By Macile Dietrick

Everyone wants to be a comic book hero: the crime-fighter who vanquishes evil, the Superman who saves Metropolis, the mouthpiece of truth and the server of justice.
Everyone wants to be invincible.
The trouble is, people don’t have superpowers, and villains aren’t just waiting to be defeated. We all have weaknesses that stop us from trying to be invincible, overcoming enemies, and achieving greatness. Over time, this kryptonite tells us what we can and cannot do; our will and strength wane.
But I knew a kid who was invincible.
I knew a kid who resisted the kryptonite and kept on fighting: a kid named Clark.
Clark was born to a mother addicted to methamphetamine, a father who promptly died in a motorcycle accident, and a life of poverty.
For the first years of his childhood, he was cradled in the arms of the Foster Care system.
Then Clark stumbled into Petaluma, and a couple finally adopted him. First grade at Meadow Elementary School and basic math tutoring by a classmate—who happened to be my brother—propelled him into a world of opportunity.
Although my brother and I were never aware of it, our friendship, as well as Clark’s new home and family, was the lifeboat on his sinking ship.
But a foe, invisible to us, had begun to take hold of Clark: Attention Deficit Disorder was afflicting his brain, and a Myeloproliferative disorder was silently deteriorating his bone marrow. There was nothing any of us could do to save him.
Yet, when he could have let ADD foil his learning, he kept reading. When he could have let the surgeries and time on crutches blight his childhood, he continued to smile. When he could have let the kryptonite engulf him, he refused to give in.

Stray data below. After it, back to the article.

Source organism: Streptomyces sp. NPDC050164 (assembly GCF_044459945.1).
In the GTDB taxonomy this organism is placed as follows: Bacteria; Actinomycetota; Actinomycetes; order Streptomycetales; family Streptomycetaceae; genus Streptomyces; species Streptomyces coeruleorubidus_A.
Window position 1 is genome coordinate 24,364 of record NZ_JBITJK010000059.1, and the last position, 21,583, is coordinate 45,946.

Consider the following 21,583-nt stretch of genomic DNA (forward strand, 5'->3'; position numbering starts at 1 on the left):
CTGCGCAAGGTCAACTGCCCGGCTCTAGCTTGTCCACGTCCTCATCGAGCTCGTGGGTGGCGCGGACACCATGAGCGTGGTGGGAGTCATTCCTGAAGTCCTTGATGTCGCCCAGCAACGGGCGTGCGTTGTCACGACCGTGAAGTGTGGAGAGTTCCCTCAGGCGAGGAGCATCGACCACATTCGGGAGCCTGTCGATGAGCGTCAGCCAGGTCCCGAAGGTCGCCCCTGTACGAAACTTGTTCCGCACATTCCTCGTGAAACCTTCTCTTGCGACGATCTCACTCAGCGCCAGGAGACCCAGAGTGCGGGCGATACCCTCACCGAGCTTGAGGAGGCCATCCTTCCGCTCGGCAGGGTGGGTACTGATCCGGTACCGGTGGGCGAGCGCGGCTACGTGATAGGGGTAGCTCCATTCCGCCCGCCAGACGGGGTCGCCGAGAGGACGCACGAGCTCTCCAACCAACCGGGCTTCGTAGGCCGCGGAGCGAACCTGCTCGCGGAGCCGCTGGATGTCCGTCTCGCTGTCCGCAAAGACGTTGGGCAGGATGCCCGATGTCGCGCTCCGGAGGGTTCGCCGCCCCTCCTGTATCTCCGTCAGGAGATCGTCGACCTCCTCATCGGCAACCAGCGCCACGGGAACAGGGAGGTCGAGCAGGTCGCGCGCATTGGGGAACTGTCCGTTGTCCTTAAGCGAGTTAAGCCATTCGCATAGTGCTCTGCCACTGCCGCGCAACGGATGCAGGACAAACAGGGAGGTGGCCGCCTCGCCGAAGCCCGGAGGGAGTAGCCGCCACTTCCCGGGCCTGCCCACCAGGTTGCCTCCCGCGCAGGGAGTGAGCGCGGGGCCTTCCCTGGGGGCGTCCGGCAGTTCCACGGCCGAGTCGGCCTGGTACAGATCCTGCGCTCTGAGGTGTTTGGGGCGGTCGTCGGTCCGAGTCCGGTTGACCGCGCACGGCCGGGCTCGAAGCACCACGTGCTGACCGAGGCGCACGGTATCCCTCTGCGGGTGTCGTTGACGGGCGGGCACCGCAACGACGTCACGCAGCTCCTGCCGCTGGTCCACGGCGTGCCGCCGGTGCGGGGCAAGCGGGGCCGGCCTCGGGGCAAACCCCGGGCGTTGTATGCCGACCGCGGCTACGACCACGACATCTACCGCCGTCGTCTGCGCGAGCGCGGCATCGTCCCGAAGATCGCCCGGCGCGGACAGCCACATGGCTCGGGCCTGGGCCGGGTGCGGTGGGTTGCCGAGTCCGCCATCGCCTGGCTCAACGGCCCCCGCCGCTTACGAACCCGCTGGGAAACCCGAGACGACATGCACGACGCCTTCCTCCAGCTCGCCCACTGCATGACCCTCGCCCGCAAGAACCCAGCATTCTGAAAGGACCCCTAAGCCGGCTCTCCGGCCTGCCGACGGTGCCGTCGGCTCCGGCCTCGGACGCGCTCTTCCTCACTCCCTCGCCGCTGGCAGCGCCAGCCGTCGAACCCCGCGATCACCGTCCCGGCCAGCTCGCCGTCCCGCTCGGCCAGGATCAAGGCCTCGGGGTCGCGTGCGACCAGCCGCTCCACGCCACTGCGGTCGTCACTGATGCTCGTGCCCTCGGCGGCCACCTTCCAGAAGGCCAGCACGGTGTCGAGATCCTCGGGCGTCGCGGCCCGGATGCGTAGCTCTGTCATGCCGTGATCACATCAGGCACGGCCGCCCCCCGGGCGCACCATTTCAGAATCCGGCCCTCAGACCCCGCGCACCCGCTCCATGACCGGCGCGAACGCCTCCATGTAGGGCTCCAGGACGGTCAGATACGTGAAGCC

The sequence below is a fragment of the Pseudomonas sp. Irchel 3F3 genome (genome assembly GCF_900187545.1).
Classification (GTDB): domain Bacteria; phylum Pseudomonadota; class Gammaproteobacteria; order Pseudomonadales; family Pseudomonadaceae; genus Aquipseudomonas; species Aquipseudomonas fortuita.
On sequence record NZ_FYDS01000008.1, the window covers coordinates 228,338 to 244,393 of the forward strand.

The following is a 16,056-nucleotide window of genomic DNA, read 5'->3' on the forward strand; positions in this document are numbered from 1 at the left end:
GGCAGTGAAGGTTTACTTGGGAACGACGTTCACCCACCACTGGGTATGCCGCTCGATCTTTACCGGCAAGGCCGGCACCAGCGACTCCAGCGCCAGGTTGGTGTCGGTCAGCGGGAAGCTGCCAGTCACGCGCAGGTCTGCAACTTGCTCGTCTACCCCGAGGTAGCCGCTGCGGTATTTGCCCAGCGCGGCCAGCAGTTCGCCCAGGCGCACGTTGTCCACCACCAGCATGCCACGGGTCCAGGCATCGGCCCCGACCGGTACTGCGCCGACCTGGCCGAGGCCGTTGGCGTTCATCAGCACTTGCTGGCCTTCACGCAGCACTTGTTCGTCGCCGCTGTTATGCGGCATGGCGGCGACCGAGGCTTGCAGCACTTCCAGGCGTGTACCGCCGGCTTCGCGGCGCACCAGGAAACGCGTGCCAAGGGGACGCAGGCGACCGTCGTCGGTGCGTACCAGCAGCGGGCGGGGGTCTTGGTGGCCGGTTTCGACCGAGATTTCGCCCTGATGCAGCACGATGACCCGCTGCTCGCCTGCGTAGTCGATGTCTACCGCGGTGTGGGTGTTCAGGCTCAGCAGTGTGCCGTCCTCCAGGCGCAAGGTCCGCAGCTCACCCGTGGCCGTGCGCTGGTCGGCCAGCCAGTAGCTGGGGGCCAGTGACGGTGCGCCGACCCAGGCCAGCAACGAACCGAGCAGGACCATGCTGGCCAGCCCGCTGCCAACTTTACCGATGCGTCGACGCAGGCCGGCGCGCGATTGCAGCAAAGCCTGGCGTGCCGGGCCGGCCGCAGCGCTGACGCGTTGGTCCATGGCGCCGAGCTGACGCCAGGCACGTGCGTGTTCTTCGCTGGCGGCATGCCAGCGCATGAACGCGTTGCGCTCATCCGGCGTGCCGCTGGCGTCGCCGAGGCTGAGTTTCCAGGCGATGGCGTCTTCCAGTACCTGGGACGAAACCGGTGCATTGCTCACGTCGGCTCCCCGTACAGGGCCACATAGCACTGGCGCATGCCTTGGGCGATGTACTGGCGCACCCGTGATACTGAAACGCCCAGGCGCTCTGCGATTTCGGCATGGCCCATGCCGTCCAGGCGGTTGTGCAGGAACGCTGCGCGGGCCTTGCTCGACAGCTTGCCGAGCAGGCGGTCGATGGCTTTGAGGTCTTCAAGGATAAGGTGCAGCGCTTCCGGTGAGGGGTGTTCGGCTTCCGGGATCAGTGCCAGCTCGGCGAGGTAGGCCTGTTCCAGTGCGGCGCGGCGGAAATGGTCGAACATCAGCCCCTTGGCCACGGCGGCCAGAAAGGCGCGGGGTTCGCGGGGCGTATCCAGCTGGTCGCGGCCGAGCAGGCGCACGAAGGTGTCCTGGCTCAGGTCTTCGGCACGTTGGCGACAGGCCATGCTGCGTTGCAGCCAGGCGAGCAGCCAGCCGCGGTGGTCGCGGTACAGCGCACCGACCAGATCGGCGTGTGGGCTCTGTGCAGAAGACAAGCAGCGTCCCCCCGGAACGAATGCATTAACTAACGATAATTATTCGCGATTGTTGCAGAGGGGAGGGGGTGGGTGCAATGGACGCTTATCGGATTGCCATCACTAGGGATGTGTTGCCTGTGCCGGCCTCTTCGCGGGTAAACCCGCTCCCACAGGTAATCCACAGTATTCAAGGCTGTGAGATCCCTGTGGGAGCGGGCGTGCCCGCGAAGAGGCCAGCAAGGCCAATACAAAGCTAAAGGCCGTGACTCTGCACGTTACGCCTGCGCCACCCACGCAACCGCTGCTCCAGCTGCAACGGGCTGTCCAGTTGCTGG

No disadvantage, however mighty, would stop Clark from enjoying the life he had been given.
For a long time, I was oblivious to his struggles; he seemed to be just another ordinary kid. But like Clark Kent, the boy I saw was only an alias. Beneath the disguise was a plate of impenetrable armor, a child who believed nothing could defeat him: a child who was invincible.
I was never this child. I faced the obstacles that most other kids faced, like difficulty in school and shyness, arbitrary things, futile things, yet I cowered from them. Clark could conquer poverty and disease, while I let everyday challenges conquer me.
Though I may not be invincible, it doesn’t mean I can never be. I realize now that being invincible is not being without weakness: it is facing weakness to overcome it. It is the ability to see your own flaws and fears, and work towards a goal in spite of them.
For Clark, the disadvantages were many, but every hero has his kryptonite. Whether it is a debilitating disability, or whether it is only a temporary problem, it is always possible to overcome, to face with invincibility.
The heroic thing is to not let your faults defeat your superpowers.